I recall handling student disruptions because it becomes a power struggle. To help you bring this into context, I provided this real scenario during my tenure as a principal:
Teacher: “Bobby! You know the rules. No phones. Give me that phone now. It’s no longer yours. It’s mine.”
Bobby: “Hell no! It’s my phone. I paid for it.”
Teacher: “The rule is NO PHONES! Give it to me now; otherwise, you will serve time in detention or worse.”
Bobby: “No! You’re not taking my phone, EVER!”
Teacher: “YES I am, I’m in charge. You don’t have a choice in this. Either you give me the phone now, or I’m calling the officer/principal right now.”
Bobby: “F-That!” [He hands over the phone to the teacher]
Teacher: “You just earned yourself a day in detention for that language, and I will call your parents. Keep it up, and I will tell the principal to suspend you too!”
Bobby: “What the F***?! I just gave you my G** D*** phone like you told me to!”
Teacher: “OK, now I’m calling the principal to have you removed from my classroom.”
This escalation happens so often in classrooms. You can see this situation twofold. The teacher ultimately won the fight because the student was removed from the classroom, yet the student missed classroom instruction. On the other hand, the student may not have wanted to do the work in the first place, so the student ultimately “got what he wanted”—not to complete the assignment. Look at the same scenario with a different approach.
Teacher: “Hey, Bobby, you’re texting, and the rule is not phones. Everything OK?”
Bobby: “Yeah, I’m just talkin’ to my peeps.”
Teacher: “I’m glad you have friends, Bobby. That’s good. But the rule I have to enforce is no phones, and I know that’s really hard to stick to all day long at school, isn’t it?”
Bobby: “Dude, it’s totally impossible!”
Teacher: “I know. How about this . . . how about you give me your phone to hold on to for the rest of the day/class? I’ll keep it safe and return it to you when the bell rings at the end of the day/class period. That way, you don’t get in trouble and can finish your work in my class. You will get your phone back to continue connecting with your peeps when you finish (or end of the day).”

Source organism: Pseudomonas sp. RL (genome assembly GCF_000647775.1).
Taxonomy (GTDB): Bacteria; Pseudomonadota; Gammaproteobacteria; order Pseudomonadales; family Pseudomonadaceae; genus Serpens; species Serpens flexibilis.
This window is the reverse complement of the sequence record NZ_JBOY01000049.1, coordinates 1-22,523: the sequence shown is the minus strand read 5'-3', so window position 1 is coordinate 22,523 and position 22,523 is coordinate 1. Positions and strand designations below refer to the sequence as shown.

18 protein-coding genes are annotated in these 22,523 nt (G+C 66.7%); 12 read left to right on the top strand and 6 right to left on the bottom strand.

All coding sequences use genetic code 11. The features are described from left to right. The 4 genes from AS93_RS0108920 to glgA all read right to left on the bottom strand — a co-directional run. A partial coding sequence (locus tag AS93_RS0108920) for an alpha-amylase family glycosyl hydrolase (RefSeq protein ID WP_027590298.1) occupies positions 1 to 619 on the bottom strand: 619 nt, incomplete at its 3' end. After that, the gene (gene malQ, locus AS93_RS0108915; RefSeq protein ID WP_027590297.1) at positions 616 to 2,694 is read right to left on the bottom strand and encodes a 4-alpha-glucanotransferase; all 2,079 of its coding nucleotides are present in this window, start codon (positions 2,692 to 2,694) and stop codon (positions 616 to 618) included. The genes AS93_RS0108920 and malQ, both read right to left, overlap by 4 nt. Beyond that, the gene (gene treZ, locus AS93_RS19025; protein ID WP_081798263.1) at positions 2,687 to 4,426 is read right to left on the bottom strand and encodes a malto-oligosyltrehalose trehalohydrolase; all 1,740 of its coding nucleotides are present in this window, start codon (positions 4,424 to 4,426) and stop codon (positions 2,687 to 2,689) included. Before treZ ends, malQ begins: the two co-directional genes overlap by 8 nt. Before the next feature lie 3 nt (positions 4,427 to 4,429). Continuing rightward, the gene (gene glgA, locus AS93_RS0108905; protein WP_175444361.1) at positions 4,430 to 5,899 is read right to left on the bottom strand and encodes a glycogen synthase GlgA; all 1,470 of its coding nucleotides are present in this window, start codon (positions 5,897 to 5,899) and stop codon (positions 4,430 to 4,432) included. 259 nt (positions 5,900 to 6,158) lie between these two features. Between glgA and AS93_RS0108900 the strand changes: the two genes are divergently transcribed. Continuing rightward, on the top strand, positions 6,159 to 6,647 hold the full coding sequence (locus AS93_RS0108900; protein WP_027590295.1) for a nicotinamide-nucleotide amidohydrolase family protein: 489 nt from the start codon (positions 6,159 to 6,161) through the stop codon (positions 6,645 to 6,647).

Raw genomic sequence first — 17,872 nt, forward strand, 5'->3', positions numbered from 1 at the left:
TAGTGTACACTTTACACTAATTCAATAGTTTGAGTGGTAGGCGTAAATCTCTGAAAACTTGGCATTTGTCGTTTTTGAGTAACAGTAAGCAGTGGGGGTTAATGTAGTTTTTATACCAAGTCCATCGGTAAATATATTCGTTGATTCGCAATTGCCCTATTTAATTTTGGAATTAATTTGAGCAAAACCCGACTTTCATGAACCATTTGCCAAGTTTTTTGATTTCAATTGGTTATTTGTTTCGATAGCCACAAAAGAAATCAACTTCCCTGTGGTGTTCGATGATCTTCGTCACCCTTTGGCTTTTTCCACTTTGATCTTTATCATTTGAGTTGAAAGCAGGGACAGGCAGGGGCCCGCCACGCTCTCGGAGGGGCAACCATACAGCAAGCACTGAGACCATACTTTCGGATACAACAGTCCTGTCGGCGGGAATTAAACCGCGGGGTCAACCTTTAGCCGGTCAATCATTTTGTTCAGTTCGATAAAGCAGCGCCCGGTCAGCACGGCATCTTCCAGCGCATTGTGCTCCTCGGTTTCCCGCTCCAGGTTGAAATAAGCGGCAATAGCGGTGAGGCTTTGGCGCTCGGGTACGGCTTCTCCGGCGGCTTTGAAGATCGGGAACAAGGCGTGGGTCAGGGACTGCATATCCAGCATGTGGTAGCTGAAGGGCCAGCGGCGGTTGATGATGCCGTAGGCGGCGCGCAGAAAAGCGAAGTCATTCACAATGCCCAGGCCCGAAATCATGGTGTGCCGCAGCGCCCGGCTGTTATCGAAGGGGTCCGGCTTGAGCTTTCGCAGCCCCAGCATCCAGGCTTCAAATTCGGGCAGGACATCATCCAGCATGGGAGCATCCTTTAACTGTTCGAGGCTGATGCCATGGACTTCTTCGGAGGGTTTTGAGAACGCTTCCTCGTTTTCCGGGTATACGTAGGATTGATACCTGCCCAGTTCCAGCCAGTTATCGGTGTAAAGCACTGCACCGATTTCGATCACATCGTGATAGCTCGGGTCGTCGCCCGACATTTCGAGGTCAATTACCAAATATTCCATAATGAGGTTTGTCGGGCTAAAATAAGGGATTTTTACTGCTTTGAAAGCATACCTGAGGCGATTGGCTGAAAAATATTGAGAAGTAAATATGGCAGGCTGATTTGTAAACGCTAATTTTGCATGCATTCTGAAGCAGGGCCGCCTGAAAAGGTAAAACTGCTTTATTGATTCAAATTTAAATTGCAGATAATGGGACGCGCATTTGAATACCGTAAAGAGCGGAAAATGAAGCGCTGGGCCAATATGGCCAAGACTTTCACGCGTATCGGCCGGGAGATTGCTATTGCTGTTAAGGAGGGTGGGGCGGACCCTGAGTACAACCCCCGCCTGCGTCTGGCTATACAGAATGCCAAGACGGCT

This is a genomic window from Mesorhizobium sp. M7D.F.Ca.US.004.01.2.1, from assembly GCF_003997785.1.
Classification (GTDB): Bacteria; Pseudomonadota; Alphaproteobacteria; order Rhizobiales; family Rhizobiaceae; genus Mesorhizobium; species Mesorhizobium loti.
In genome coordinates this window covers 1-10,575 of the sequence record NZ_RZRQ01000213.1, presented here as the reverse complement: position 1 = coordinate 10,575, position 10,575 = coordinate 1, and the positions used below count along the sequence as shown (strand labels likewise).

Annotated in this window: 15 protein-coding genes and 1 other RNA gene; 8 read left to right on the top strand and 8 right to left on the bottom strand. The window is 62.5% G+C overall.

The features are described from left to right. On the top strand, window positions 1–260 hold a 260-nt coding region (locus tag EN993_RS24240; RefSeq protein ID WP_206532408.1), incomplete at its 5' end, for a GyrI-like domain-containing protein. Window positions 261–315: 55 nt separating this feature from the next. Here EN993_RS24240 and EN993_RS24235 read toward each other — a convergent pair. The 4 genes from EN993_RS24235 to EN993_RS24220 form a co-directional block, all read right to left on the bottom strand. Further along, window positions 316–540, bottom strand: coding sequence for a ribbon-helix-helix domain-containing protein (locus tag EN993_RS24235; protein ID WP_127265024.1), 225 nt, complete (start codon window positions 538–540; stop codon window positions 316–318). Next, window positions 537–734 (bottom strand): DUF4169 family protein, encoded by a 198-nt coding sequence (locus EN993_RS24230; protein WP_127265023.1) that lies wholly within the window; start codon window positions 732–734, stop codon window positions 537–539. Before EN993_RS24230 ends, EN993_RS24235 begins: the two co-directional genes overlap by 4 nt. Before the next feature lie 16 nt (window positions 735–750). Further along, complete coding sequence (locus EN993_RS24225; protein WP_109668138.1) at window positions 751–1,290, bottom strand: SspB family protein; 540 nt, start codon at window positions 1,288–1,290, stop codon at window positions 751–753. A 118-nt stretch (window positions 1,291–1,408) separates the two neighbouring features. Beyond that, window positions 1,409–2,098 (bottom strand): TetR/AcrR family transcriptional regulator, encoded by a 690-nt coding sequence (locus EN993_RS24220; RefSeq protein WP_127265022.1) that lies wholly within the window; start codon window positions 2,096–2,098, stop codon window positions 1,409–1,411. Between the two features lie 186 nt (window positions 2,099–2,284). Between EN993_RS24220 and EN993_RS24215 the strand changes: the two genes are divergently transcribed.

Teacher: “Yes, I know. It’s hard. You have a pass code lock on it so no one can read your private information.”
Bobby: “OK [teacher], but you promise I get it back at the end of the period/day, right? I don’t have to pay the fine, correct?” He hands over the phone to the teacher.
Teacher: “Absolutely, I appreciate you trusting me and letting me support you.”
‘Real’ power is how the teacher influences the students to get the job done ultimately. I worked with teachers to instill expectations that will keep students in class while de-escalating situations regarding cellphones.
First, set clear expectations on your cellphone policy. Collect all cellphones at the door and let students know they will be returned at the end of the period. Teachers can also tell students to put cellphones away, or they will be collected during class.
Second, create positive relationships and listen to your students. If students say something like, “My mom is going to text me,” acknowledge and say, “OK, I will allow you to check after you complete some of your work.”
Finally, greet students at the door and either collect phones then or remind them of the cellphone expectations. If you are consistent and keep your word, they will rise to the expectation set by the teacher.
Thanks to Amber, Erinn, and Marie for contributing their thoughts!
Today’s post responded to this question:
How do you handle student cellphones in class?
Consider contributing a question to be answered in a future post. You can send one to me at email@example.com. When you send it in, let me know if I can use your real name if it’s selected or if you’d prefer remaining anonymous and have a pseudonym in mind.
You can also contact me on Twitter at @Larryferlazzo.
The opinions expressed in Classroom Q&A With Larry Ferlazzo are strictly those of the author(s) and do not reflect the opinions or endorsement of Editorial Projects in Education, or any of its publications.